Capsaicin, which is the chemical that puts the heat in hot chili peppers, may encourage some kinds of cancer cells to commit suicide; but capsaicin doesn’t seem to have the same effect on healthy cells. This is just one of many ways in which chemicals that are found naturally in plants (phytochemicals) could have an anticancer effect.
Cancer isn’t just one disease. It’s a group of unrelated diseases that all result from the same sort of problem: cells behaving badly. Cancer cells don’t become the kind of cell that they’re supposed to become, and they keep dividing to make new cells long after they were supposed to stop. Sometimes, they travel through the body and settle down in places where they’re not supposed to be. All of these problems result from something going wrong in the cell’s genetic material. Either some genes have been damaged or the switches that are supposed to turn the genes on and off have been stuck in the wrong position. This problem can get started if a cell’s genes are damaged by exposure to radiation or to cancer-causing (carcinogenic) chemicals, such as those in tobacco smoke. The first line of defense against cancer is to reduce the body’s exposure to radiation and other carcinogens.
Even after a cell has gone rogue, the body has several levels of defenses that could stamp out the cancer before it is ever noticed. The first is a self-destruct mechanism that is built into the cell’s genetic instructions. This self-destruction, which is called apoptosis or programmed cell death, causes the cell to break apart into tidy fragments that are quickly and easily devoured by white blood cells. In contrast, when cells die as a result of trauma, they make a mess by spilling their contents into the surrounding fluid.
Programmed cell death plays an important role in sculpting the embryo during early development. If cells are in the wrong place at the wrong time, they get a signal to commit suicide. That’s why most people aren’t born with webbed fingers and toes. Even in a healthy adult, tens of billions of cells undergo programmed cell death every day. Programmed cell death is a natural body process that is supposed to stay in a healthy balance. If too many cells die, the result is tissue shrinkage (atrophy). If too many cells fail to commit suicide, then abnormal cells such as cancer cells can get out of control.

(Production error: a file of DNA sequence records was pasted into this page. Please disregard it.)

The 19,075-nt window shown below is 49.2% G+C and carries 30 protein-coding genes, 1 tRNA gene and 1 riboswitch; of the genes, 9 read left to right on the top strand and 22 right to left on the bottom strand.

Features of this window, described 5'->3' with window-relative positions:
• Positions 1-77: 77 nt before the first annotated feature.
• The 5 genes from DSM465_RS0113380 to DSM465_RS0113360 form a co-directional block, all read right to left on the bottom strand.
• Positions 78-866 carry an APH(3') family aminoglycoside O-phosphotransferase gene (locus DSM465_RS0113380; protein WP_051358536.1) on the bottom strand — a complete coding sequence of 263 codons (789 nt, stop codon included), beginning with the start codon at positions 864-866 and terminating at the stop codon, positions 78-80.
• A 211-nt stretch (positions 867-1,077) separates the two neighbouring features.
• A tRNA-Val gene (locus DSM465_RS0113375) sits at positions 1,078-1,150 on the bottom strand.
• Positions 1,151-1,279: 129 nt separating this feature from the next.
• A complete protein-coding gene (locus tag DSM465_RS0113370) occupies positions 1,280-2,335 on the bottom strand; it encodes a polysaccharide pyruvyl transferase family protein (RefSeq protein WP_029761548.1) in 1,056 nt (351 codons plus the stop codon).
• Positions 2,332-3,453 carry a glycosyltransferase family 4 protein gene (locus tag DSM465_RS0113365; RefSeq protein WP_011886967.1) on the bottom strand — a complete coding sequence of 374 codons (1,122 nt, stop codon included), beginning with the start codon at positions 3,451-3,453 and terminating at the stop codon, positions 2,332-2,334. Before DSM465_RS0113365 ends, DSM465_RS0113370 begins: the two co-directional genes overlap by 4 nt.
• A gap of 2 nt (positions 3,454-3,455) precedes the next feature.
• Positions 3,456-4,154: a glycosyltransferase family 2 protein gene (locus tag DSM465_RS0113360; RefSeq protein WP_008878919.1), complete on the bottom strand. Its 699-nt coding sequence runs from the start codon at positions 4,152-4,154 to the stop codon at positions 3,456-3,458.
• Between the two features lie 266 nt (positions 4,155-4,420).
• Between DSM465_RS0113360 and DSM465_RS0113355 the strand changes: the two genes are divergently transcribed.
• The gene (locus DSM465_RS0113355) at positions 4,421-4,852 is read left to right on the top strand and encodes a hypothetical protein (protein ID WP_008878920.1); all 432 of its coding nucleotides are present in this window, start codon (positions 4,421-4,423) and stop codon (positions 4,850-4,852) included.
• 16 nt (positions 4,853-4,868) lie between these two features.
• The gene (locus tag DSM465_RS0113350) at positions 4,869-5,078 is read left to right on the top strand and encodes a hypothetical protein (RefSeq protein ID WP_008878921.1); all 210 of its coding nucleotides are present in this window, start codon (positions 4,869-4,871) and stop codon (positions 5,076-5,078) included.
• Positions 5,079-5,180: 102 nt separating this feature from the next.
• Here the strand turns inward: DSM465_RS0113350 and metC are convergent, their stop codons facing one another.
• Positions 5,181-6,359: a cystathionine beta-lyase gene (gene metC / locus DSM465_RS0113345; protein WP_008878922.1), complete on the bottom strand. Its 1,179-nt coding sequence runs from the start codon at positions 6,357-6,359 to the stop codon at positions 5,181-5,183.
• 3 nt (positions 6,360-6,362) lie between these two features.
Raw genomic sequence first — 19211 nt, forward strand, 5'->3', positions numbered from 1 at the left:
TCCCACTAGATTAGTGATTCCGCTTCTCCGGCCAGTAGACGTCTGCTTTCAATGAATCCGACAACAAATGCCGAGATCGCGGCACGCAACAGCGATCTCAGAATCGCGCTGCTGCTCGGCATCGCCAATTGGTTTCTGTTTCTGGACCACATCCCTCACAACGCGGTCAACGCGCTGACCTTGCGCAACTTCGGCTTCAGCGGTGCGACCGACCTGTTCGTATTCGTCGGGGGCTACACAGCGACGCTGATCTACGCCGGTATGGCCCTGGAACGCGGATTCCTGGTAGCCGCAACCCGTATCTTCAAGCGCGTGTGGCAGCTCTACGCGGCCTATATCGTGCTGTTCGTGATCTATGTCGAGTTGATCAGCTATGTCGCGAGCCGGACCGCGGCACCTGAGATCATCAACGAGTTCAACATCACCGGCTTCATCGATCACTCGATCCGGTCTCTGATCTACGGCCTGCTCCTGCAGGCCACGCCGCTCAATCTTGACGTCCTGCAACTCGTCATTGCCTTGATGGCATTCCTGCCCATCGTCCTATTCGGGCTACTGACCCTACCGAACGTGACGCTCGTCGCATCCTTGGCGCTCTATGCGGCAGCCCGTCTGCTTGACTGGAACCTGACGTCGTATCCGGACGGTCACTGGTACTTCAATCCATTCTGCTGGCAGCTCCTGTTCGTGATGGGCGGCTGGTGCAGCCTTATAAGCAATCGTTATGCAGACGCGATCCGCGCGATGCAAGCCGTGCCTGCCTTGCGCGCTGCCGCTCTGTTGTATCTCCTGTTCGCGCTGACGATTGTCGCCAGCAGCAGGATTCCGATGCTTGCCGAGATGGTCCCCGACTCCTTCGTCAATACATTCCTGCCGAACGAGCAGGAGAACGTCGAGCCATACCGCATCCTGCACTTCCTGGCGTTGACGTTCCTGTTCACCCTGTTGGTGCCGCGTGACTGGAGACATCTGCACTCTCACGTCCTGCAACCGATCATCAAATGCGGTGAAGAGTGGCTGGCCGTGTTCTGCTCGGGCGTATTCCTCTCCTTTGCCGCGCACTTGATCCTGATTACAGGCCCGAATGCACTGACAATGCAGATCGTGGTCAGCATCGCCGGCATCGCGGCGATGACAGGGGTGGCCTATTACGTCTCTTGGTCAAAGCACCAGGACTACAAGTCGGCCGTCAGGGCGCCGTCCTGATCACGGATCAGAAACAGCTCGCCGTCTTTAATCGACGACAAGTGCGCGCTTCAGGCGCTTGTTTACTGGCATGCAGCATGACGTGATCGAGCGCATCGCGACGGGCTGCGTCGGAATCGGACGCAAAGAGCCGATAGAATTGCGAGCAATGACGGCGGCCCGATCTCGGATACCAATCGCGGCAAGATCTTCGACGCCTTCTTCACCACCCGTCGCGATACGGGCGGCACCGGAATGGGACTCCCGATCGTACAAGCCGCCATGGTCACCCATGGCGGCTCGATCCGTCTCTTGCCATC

Programmed cell death is a complicated process that can involve several different pathways and that can be stimulated or suppressed by many different signals. However, the end result is always the same: enzymes called caspases are activated, and they break down the protein structures inside the cell. Some kinds of cancer cells fail to undergo programmed cell death because they have a deficiency of or defect in one of their caspases. These cells may need a little extra encouragement to undergo programmed cell death.
Researchers have reported that capsaicin inhibits the growth of colon tumors. Theoretically, capsaicin could have antitumor effects in other parts of the body because it is easily absorbed from the intestine and carried throughout the body by the bloodstream. One study showed that capsaicin promotes programmed cell death in a particular type of liver cancer cells. Another study showed a similar effect in breast cancer cells.
The first line of defense against cancer is to avoid radiation, carcinogenic chemicals, and the viral infections that are known to cause cells to become malignant. The second line of defense is to eat a low-fat, high-fiber, plant-based diet, which acts in several different ways to prevent cells from becoming malignant and to suppress the growth of tumors. The promotion of programmed cell death by hot peppers is just one of the ways in which a plant-based diet could help to suppress cancer.